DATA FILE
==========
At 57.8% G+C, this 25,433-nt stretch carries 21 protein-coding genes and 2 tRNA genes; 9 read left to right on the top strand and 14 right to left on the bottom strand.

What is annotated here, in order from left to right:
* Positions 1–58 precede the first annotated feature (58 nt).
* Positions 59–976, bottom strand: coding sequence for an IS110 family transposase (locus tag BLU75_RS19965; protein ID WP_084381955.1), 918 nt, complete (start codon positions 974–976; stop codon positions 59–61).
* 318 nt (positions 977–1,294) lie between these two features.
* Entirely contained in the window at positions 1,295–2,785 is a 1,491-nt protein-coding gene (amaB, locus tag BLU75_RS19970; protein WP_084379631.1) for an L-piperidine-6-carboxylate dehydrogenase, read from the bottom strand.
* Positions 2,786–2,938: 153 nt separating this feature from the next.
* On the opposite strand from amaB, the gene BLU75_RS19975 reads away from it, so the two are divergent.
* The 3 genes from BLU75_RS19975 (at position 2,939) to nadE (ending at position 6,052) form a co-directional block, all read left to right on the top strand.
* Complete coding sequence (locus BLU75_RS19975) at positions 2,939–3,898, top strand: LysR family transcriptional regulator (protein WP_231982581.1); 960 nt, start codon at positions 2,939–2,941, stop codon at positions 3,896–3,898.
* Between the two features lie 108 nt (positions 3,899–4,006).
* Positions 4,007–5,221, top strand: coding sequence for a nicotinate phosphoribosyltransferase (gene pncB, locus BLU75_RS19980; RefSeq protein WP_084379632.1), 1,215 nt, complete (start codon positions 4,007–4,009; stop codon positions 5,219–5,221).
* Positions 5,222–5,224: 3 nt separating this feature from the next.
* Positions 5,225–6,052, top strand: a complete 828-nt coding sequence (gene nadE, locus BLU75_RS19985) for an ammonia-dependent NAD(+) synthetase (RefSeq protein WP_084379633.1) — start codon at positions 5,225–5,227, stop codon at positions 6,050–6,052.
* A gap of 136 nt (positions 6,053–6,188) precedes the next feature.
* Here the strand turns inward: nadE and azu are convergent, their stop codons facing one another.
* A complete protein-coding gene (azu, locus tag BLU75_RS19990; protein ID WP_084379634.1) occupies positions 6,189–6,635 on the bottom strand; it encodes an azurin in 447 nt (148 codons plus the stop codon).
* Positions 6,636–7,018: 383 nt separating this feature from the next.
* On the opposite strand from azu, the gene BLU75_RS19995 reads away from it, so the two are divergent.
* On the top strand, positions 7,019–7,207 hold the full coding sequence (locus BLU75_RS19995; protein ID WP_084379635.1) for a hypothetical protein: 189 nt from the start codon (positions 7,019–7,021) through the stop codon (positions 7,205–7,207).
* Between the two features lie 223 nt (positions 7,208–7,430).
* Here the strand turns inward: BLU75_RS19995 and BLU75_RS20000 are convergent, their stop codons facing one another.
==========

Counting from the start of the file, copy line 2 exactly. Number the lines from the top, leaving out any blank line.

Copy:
What is annotated here, in order from left to right: